“I wish these big corporate names would dive in and make a commitment to reduce beef production—we’re in the midst of a climate and extinction crisis and it’s urgent,” said Stephanie Feldstein, population and sustainability director for the Center for Biological Diversity in Tucson, Arizona. Still, she sees investment in plant-based meat as a “first step. This is where [corporations] can see that plant-based burgers are profitable, and at the end of the day that’s what they care about.”
Profitability, she said, is predicated on Americans making a “massive cultural shift” that starts with them being able to sample inexpensive alternatives to beef and chicken. “People going to McDonald’s and Burger King and finding plant-based burgers starts to normalize them as an option and makes them more accessible,” she said.
Benzaquen said that the pandemic has helped speed this normalization process up. “No plant-based businesses had to [close] due to COVID,” he said (a reference to U.S. slaughterhouse shutdowns, which were also a factor in those increased Brazilian beef imports). As a result, he said, people were compelled to try veggie products when confronted with empty meat shelves at the supermarket. He insists this wasn’t an “Oh, this is cool, I will try it one time type of thing” but rather a “lightbulb moment” that goes hand-in-hand with consumer backlash against the meat industry and having the “extra time to be more conscientious about what you’re eating.”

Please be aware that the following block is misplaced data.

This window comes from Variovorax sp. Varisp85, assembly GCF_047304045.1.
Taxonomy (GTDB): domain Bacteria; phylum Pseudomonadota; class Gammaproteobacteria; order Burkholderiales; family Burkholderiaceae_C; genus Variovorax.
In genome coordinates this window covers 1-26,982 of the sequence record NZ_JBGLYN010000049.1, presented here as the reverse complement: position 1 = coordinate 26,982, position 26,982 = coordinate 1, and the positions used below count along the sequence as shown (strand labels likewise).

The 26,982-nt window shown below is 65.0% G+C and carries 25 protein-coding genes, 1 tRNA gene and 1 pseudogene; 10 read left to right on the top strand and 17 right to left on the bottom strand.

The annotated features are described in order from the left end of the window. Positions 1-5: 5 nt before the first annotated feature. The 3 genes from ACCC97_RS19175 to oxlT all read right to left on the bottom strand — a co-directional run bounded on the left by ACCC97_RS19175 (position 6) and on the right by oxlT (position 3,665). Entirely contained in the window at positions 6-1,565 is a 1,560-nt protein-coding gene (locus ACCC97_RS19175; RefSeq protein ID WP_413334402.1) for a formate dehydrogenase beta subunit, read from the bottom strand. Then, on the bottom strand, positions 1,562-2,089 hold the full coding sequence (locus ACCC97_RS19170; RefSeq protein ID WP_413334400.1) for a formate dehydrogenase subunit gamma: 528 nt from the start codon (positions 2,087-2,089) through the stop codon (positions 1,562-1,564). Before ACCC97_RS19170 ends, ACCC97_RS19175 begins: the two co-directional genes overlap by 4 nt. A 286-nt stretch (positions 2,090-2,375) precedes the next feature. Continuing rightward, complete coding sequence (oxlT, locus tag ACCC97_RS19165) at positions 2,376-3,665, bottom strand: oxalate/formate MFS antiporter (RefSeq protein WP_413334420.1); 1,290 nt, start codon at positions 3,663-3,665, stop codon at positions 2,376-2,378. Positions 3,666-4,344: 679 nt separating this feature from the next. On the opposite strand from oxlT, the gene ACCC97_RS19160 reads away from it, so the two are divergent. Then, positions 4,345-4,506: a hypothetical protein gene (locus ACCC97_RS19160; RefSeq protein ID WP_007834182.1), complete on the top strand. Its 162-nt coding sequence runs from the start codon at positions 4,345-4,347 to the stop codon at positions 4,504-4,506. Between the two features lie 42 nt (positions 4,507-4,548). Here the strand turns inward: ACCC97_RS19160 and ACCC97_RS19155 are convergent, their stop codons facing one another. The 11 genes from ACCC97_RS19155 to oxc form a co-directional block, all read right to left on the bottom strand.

“Alt meat is not getting scaled up in a bubble; it’s happening with an increase in demand for more protein. That could come from alt meat or it could come from meat.”
Benzaquen also pushed back against the idea that industry players are greenwashing their businesses with alternative proteins, pointing to Tyson’s initial trouble with its Raised and Rooted line. The products were not 100 percent vegan as advertised, forcing the company to remove eggs when there was backlash. Furthermore, he said, food service operations have limited money and “slots in the fryers to put forward food. Before the veggie burger there were 10 spots” on a fast food menu, each of which was for meat. “Now there are nine or eight, and plant-based products are displacing things.”